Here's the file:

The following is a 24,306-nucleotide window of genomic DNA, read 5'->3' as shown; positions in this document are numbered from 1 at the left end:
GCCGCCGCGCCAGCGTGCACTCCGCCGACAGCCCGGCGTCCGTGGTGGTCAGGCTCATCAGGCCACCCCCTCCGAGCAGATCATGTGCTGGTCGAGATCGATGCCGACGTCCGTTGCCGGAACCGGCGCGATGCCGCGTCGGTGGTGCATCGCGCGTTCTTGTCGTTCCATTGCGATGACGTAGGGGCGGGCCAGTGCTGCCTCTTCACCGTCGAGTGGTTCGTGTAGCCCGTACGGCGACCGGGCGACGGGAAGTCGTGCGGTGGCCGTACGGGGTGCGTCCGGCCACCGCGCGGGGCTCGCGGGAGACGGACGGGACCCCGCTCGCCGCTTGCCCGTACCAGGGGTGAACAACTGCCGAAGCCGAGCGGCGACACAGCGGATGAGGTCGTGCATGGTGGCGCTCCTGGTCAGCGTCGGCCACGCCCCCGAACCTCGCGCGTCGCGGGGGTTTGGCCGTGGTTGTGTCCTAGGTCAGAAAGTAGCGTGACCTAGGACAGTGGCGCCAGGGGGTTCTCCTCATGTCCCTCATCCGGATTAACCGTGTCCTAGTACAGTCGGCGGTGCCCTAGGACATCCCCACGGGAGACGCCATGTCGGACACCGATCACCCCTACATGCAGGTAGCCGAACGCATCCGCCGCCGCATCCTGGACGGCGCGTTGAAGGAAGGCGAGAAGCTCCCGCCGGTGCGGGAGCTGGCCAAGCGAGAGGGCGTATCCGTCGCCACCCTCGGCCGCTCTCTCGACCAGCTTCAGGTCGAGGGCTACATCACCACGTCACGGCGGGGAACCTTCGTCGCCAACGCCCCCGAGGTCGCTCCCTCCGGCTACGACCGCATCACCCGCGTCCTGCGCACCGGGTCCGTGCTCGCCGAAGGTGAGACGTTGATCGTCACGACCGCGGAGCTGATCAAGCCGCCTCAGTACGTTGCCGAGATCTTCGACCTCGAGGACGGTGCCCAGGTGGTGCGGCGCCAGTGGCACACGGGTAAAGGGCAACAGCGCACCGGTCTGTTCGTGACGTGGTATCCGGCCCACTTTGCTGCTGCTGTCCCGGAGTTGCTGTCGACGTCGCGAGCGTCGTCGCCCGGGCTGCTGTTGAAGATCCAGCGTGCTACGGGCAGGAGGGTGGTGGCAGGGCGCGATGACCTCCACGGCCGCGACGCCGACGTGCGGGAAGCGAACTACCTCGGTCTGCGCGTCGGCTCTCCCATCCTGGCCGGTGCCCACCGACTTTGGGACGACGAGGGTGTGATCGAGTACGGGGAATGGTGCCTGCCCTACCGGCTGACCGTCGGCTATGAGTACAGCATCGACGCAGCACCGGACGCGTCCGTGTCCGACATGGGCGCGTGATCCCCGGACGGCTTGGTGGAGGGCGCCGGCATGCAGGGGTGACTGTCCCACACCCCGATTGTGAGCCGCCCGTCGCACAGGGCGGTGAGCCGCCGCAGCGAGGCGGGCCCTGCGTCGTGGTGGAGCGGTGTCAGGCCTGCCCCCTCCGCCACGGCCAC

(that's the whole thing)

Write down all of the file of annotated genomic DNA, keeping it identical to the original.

The following is a 24,306-nucleotide window of genomic DNA, read 5'->3' as shown; positions in this document are numbered from 1 at the left end:
GCCGCCGCGCCAGCGTGCACTCCGCCGACAGCCCGGCGTCCGTGGTGGTCAGGCTCATCAGGCCACCCCCTCCGAGCAGATCATGTGCTGGTCGAGATCGATGCCGACGTCCGTTGCCGGAACCGGCGCGATGCCGCGTCGGTGGTGCATCGCGCGTTCTTGTCGTTCCATTGCGATGACGTAGGGGCGGGCCAGTGCTGCCTCTTCACCGTCGAGTGGTTCGTGTAGCCCGTACGGCGACCGGGCGACGGGAAGTCGTGCGGTGGCCGTACGGGGTGCGTCCGGCCACCGCGCGGGGCTCGCGGGAGACGGACGGGACCCCGCTCGCCGCTTGCCCGTACCAGGGGTGAACAACTGCCGAAGCCGAGCGGCGACACAGCGGATGAGGTCGTGCATGGTGGCGCTCCTGGTCAGCGTCGGCCACGCCCCCGAACCTCGCGCGTCGCGGGGGTTTGGCCGTGGTTGTGTCCTAGGTCAGAAAGTAGCGTGACCTAGGACAGTGGCGCCAGGGGGTTCTCCTCATGTCCCTCATCCGGATTAACCGTGTCCTAGTACAGTCGGCGGTGCCCTAGGACATCCCCACGGGAGACGCCATGTCGGACACCGATCACCCCTACATGCAGGTAGCCGAACGCATCCGCCGCCGCATCCTGGACGGCGCGTTGAAGGAAGGCGAGAAGCTCCCGCCGGTGCGGGAGCTGGCCAAGCGAGAGGGCGTATCCGTCGCCACCCTCGGCCGCTCTCTCGACCAGCTTCAGGTCGAGGGCTACATCACCACGTCACGGCGGGGAACCTTCGTCGCCAACGCCCCCGAGGTCGCTCCCTCCGGCTACGACCGCATCACCCGCGTCCTGCGCACCGGGTCCGTGCTCGCCGAAGGTGAGACGTTGATCGTCACGACCGCGGAGCTGATCAAGCCGCCTCAGTACGTTGCCGAGATCTTCGACCTCGAGGACGGTGCCCAGGTGGTGCGGCGCCAGTGGCACACGGGTAAAGGGCAACAGCGCACCGGTCTGTTCGTGACGTGGTATCCGGCCCACTTTGCTGCTGCTGTCCCGGAGTTGCTGTCGACGTCGCGAGCGTCGTCGCCCGGGCTGCTGTTGAAGATCCAGCGTGCTACGGGCAGGAGGGTGGTGGCAGGGCGCGATGACCTCCACGGCCGCGACGCCGACGTGCGGGAAGCGAACTACCTCGGTCTGCGCGTCGGCTCTCCCATCCTGGCCGGTGCCCACCGACTTTGGGACGACGAGGGTGTGATCGAGTACGGGGAATGGTGCCTGCCCTACCGGCTGACCGTCGGCTATGAGTACAGCATCGACGCAGCACCGGACGCGTCCGTGTCCGACATGGGCGCGTGATCCCCGGACGGCTTGGTGGAGGGCGCCGGCATGCAGGGGTGACTGTCCCACACCCCGATTGTGAGCCGCCCGTCGCACAGGGCGGTGAGCCGCCGCAGCGAGGCGGGCCCTGCGTCGTGGTGGAGCGGTGTCAGGCCTGCCCCCTCCGCCACGGCCAC